This morning there is a vile tweet doing the rounds as ill-advisedly put out by the BBC. It’s another of those Question Time moments when a member of the studio audience spouts inflammatory nonsense.
I don’t intend to give more details, as the woman going off on one about immigrants deserves no further prominence.
Her ill-informed words chimed with the government announcement about immigration controls. You’ll have spotted how Boris Johnson likes to chunter “Australian points-based system” as if reciting some sort of Harry Potter spell. He campaigned by slogan, and now he governs by slogan.
“We got Brexit done and put on a tea towel” has been replaced by this less catchy catechism. Incidentally, you can play at being Boris Johnson by endlessly repeating meaningless blather, as suggested below…
“Yes, people, our sky will be made of blue cheese. We will turn the sky into blue cheese. We will have a Stilton sunrise, come what may, do or die. Come what may. I believe the people want us to get on with some fantastic blue-cheesy things for this country. Do or die. Our sky will be made of blue cheese. We will fight them at the cheese counter…”
Pardon the distraction, but sometimes it’s tempting to give into distraction altogether.
The required 70 points sounds tough, but such a system is open to being manipulated, as helpfully pointed out by Stephen Bush of the New Statesman the other day, who said that governments tinker and tinker often with the point-scoring requirements.
There are so many displeasing aspects to all this, not least the bullying tone of Home Secretary Priti Patel, who insisted that banning low-paid foreign workers from entering the country was no problem as there are 8.5m economically inactive people in this country.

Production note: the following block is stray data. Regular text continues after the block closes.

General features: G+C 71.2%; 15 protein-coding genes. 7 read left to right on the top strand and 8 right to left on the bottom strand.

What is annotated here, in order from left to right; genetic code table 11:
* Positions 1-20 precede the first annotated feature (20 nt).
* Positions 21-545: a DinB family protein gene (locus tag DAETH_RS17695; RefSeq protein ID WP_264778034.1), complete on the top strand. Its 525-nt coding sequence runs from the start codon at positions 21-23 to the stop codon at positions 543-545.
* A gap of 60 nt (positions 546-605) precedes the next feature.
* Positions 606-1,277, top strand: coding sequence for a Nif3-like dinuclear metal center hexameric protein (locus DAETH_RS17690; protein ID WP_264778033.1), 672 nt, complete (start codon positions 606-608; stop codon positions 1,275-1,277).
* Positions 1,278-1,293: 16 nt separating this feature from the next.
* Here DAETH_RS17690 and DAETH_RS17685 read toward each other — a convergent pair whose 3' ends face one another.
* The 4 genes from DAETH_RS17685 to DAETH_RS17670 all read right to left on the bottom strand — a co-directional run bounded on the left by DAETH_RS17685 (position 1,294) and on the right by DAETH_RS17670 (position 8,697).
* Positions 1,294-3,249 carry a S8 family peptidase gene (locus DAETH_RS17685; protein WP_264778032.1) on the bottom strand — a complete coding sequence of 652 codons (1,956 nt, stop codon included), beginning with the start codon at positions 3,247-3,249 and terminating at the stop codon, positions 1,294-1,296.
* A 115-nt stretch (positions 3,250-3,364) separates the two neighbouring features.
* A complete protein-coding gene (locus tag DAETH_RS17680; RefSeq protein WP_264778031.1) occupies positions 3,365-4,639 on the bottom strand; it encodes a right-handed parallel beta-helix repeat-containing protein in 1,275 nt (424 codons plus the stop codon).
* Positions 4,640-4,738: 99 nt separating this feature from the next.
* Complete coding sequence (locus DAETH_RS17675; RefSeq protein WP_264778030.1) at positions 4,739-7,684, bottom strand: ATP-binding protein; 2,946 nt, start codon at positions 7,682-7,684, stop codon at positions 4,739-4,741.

Turns out this ridiculous figure included students, those lucky enough to have retired before 65 (13%), carers and the sick, among others. That figure is an invention and a nonsense, but Patel clearly missed a trick, as she forgot about all those inconsiderately dead people cluttering up graveyards who could otherwise be put to more productive use.
There is an obvious question for the Home Secretary on this matter, and luckily Nick Ferrari of LBC was on hand to oblige. He asked Patel if such a points-based system would have prevented her parents from coming to this country from Uganda (and prevented his own family from moving here, too).
She initially denied this, blustered and said: “This isn’t about my background or my parents”, but then admitted that may be the case.
As they spoke, Ferrari remarked: “But it’s interesting, isn’t it? I don’t think I’d be here and I sense you wouldn’t. I wouldn’t be sitting in my studio and you wouldn’t be Home Secretary in one of the biggest offices in the land, under your system.”
The Times has a sobering splash this morning, claiming that an unpublished report on the Home Office’s “hostile environment policy” that led to the Windrush scandal has been toned down after concluding that the department was “institutionally racist”.
The term reportedly appeared in an earlier draft of the Windrush review into the treatment of people from the Caribbean, but then apparently disappeared from later versions.
The Home Office told the Times that it had not yet seen the final report, which you can believe if you wish to.
Setting a salary cap and attempting to stop “low-skilled workers” will certainly create problems for those businesses that rely on such workers. But it’s also horribly restrictive and frankly depressing.
Can we really say that someone’s potential lies in how much they earn at a certain point; can we limit all human possibility and the richness of society to an arbitrary figure set to appease racist women mouthing off on Question Time and designed mostly to give an impression of toughness?
Anyway, here to cheer you up is the cover of the present edition of Private Eye.